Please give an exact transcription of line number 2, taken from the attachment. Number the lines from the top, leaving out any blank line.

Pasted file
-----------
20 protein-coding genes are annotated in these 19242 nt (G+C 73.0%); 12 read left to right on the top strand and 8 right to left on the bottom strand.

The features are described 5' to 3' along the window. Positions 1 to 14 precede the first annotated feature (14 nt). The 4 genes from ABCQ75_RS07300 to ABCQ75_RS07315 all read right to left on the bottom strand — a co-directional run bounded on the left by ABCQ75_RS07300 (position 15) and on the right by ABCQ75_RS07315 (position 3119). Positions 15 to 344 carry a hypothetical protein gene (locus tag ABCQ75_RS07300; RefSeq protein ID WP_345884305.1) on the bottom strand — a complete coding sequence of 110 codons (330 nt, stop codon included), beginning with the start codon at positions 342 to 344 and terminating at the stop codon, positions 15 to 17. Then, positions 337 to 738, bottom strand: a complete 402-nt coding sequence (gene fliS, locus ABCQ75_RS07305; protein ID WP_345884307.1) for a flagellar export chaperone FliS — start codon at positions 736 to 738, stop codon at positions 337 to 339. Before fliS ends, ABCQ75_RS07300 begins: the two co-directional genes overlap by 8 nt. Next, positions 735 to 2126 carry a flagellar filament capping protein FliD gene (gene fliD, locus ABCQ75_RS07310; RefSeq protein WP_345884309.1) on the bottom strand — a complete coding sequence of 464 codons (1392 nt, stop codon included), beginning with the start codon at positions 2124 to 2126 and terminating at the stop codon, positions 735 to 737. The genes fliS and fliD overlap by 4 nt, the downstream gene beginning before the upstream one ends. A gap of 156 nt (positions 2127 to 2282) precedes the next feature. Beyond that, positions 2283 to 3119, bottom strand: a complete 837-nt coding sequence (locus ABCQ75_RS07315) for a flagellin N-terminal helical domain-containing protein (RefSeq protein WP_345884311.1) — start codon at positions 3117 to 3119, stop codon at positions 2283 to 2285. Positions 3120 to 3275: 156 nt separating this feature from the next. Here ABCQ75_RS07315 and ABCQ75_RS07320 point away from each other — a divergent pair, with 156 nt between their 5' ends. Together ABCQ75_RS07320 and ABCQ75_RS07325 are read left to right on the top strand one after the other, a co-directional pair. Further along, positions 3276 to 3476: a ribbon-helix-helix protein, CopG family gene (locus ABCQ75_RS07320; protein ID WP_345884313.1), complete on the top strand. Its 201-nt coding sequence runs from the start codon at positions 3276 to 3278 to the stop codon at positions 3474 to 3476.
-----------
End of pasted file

The features are described 5' to 3' along the window. Positions 1 to 14 precede the first annotated feature (14 nt). The 4 genes from ABCQ75_RS07300 to ABCQ75_RS07315 all read right to left on the bottom strand — a co-directional run bounded on the left by ABCQ75_RS07300 (position 15) and on the right by ABCQ75_RS07315 (position 3119). Positions 15 to 344 carry a hypothetical protein gene (locus tag ABCQ75_RS07300; RefSeq protein ID WP_345884305.1) on the bottom strand — a complete coding sequence of 110 codons (330 nt, stop codon included), beginning with the start codon at positions 342 to 344 and terminating at the stop codon, positions 15 to 17. Then, positions 337 to 738, bottom strand: a complete 402-nt coding sequence (gene fliS, locus ABCQ75_RS07305; protein ID WP_345884307.1) for a flagellar export chaperone FliS — start codon at positions 736 to 738, stop codon at positions 337 to 339. Before fliS ends, ABCQ75_RS07300 begins: the two co-directional genes overlap by 8 nt. Next, positions 735 to 2126 carry a flagellar filament capping protein FliD gene (gene fliD, locus ABCQ75_RS07310; RefSeq protein WP_345884309.1) on the bottom strand — a complete coding sequence of 464 codons (1392 nt, stop codon included), beginning with the start codon at positions 2124 to 2126 and terminating at the stop codon, positions 735 to 737. The genes fliS and fliD overlap by 4 nt, the downstream gene beginning before the upstream one ends. A gap of 156 nt (positions 2127 to 2282) precedes the next feature. Beyond that, positions 2283 to 3119, bottom strand: a complete 837-nt coding sequence (locus ABCQ75_RS07315) for a flagellin N-terminal helical domain-containing protein (RefSeq protein WP_345884311.1) — start codon at positions 3117 to 3119, stop codon at positions 2283 to 2285. Positions 3120 to 3275: 156 nt separating this feature from the next. Here ABCQ75_RS07315 and ABCQ75_RS07320 point away from each other — a divergent pair, with 156 nt between their 5' ends. Together ABCQ75_RS07320 and ABCQ75_RS07325 are read left to right on the top strand one after the other, a co-directional pair. Further along, positions 3276 to 3476: a ribbon-helix-helix protein, CopG family gene (locus ABCQ75_RS07320; protein ID WP_345884313.1), complete on the top strand. Its 201-nt coding sequence runs from the start codon at positions 3276 to 3278 to the stop codon at positions 3474 to 3476.